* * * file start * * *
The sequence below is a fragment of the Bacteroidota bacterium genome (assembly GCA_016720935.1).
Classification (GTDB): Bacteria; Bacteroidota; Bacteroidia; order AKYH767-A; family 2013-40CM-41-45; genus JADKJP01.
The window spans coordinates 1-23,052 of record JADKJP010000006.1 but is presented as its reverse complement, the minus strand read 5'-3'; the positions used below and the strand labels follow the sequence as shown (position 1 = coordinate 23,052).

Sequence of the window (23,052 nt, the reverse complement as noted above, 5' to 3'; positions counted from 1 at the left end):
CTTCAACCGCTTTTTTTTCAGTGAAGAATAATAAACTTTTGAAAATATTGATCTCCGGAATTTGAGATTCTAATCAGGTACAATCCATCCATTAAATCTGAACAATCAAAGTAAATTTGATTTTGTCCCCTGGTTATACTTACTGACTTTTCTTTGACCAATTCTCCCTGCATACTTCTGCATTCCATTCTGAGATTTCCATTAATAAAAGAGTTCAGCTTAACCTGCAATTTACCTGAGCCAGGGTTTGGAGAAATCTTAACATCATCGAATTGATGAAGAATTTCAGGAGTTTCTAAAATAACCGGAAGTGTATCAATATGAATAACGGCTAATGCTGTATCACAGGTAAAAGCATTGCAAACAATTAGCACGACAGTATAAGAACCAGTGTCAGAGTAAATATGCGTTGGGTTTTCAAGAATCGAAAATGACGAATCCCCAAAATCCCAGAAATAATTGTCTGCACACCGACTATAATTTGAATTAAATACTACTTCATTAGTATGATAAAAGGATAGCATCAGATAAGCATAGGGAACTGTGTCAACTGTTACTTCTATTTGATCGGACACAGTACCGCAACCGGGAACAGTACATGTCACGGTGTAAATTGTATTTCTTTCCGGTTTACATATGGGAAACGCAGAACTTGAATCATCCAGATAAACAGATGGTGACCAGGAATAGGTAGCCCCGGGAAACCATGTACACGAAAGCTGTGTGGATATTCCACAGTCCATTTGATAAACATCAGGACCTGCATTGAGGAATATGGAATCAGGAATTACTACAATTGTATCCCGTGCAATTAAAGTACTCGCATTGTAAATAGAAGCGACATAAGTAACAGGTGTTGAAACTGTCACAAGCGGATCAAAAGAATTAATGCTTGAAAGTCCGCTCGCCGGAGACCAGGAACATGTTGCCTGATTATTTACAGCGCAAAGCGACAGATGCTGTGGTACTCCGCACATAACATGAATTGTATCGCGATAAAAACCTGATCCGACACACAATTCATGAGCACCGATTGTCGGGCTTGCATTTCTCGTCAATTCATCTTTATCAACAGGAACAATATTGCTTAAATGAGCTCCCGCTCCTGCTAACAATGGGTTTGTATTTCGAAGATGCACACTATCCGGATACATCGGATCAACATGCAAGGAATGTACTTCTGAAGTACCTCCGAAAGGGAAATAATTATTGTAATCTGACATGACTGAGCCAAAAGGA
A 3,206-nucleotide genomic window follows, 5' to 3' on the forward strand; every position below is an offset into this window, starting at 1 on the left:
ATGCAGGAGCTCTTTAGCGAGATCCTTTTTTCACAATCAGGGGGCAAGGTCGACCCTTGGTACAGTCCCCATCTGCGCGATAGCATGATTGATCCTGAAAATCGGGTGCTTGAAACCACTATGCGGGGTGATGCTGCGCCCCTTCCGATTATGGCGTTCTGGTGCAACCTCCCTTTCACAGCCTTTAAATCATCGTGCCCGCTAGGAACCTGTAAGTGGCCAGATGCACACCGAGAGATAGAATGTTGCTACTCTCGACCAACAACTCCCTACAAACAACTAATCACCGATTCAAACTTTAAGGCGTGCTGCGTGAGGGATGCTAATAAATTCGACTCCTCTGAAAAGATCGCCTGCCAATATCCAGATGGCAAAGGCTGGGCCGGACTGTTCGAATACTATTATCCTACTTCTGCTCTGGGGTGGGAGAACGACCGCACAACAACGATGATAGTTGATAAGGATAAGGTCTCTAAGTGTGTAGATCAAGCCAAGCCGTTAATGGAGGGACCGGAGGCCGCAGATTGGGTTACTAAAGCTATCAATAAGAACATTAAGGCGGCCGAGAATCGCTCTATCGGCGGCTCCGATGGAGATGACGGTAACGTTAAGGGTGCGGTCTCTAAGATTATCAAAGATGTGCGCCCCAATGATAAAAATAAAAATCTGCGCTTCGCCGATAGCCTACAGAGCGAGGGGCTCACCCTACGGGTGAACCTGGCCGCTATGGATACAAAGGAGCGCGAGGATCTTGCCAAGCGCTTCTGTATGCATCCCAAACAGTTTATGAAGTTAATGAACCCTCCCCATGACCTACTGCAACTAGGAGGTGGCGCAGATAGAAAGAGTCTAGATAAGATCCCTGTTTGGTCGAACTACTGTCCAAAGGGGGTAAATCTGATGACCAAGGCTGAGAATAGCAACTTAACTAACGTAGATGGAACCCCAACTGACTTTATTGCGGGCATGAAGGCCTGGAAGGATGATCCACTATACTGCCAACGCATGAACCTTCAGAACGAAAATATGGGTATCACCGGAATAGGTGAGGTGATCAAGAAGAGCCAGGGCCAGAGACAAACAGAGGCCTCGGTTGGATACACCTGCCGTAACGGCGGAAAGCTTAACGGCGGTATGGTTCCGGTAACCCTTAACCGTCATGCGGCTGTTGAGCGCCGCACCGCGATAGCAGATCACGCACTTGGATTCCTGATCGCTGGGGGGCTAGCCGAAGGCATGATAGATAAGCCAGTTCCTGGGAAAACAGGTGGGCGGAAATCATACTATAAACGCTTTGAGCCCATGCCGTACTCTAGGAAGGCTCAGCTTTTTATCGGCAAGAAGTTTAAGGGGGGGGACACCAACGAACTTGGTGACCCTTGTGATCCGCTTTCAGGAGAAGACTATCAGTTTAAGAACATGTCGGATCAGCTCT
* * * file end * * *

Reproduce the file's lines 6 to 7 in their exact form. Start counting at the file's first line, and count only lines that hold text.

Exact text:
A 3,206-nucleotide genomic window follows, 5' to 3' on the forward strand; every position below is an offset into this window, starting at 1 on the left:
ATGCAGGAGCTCTTTAGCGAGATCCTTTTTTCACAATCAGGGGGCAAGGTCGACCCTTGGTACAGTCCCCATCTGCGCGATAGCATGATTGATCCTGAAAATCGGGTGCTTGAAACCACTATGCGGGGTGATGCTGCGCCCCTTCCGATTATGGCGTTCTGGTGCAACCTCCCTTTCACAGCCTTTAAATCATCGTGCCCGCTAGGAACCTGTAAGTGGCCAGATGCACACCGAGAGATAGAATGTTGCTACTCTCGACCAACAACTCCCTACAAACAACTAATCACCGATTCAAACTTTAAGGCGTGCTGCGTGAGGGATGCTAATAAATTCGACTCCTCTGAAAAGATCGCCTGCCAATATCCAGATGGCAAAGGCTGGGCCGGACTGTTCGAATACTATTATCCTACTTCTGCTCTGGGGTGGGAGAACGACCGCACAACAACGATGATAGTTGATAAGGATAAGGTCTCTAAGTGTGTAGATCAAGCCAAGCCGTTAATGGAGGGACCGGAGGCCGCAGATTGGGTTACTAAAGCTATCAATAAGAACATTAAGGCGGCCGAGAATCGCTCTATCGGCGGCTCCGATGGAGATGACGGTAACGTTAAGGGTGCGGTCTCTAAGATTATCAAAGATGTGCGCCCCAATGATAAAAATAAAAATCTGCGCTTCGCCGATAGCCTACAGAGCGAGGGGCTCACCCTACGGGTGAACCTGGCCGCTATGGATACAAAGGAGCGCGAGGATCTTGCCAAGCGCTTCTGTATGCATCCCAAACAGTTTATGAAGTTAATGAACCCTCCCCATGACCTACTGCAACTAGGAGGTGGCGCAGATAGAAAGAGTCTAGATAAGATCCCTGTTTGGTCGAACTACTGTCCAAAGGGGGTAAATCTGATGACCAAGGCTGAGAATAGCAACTTAACTAACGTAGATGGAACCCCAACTGACTTTATTGCGGGCATGAAGGCCTGGAAGGATGATCCACTATACTGCCAACGCATGAACCTTCAGAACGAAAATATGGGTATCACCGGAATAGGTGAGGTGATCAAGAAGAGCCAGGGCCAGAGACAAACAGAGGCCTCGGTTGGATACACCTGCCGTAACGGCGGAAAGCTTAACGGCGGTATGGTTCCGGTAACCCTTAACCGTCATGCGGCTGTTGAGCGCCGCACCGCGATAGCAGATCACGCACTTGGATTCCTGATCGCTGGGGGGCTAGCCGAAGGCATGATAGATAAGCCAGTTCCTGGGAAAACAGGTGGGCGGAAATCATACTATAAACGCTTTGAGCCCATGCCGTACTCTAGGAAGGCTCAGCTTTTTATCGGCAAGAAGTTTAAGGGGGGGGACACCAACGAACTTGGTGACCCTTGTGATCCGCTTTCAGGAGAAGACTATCAGTTTAAGAACATGTCGGATCAGCTCT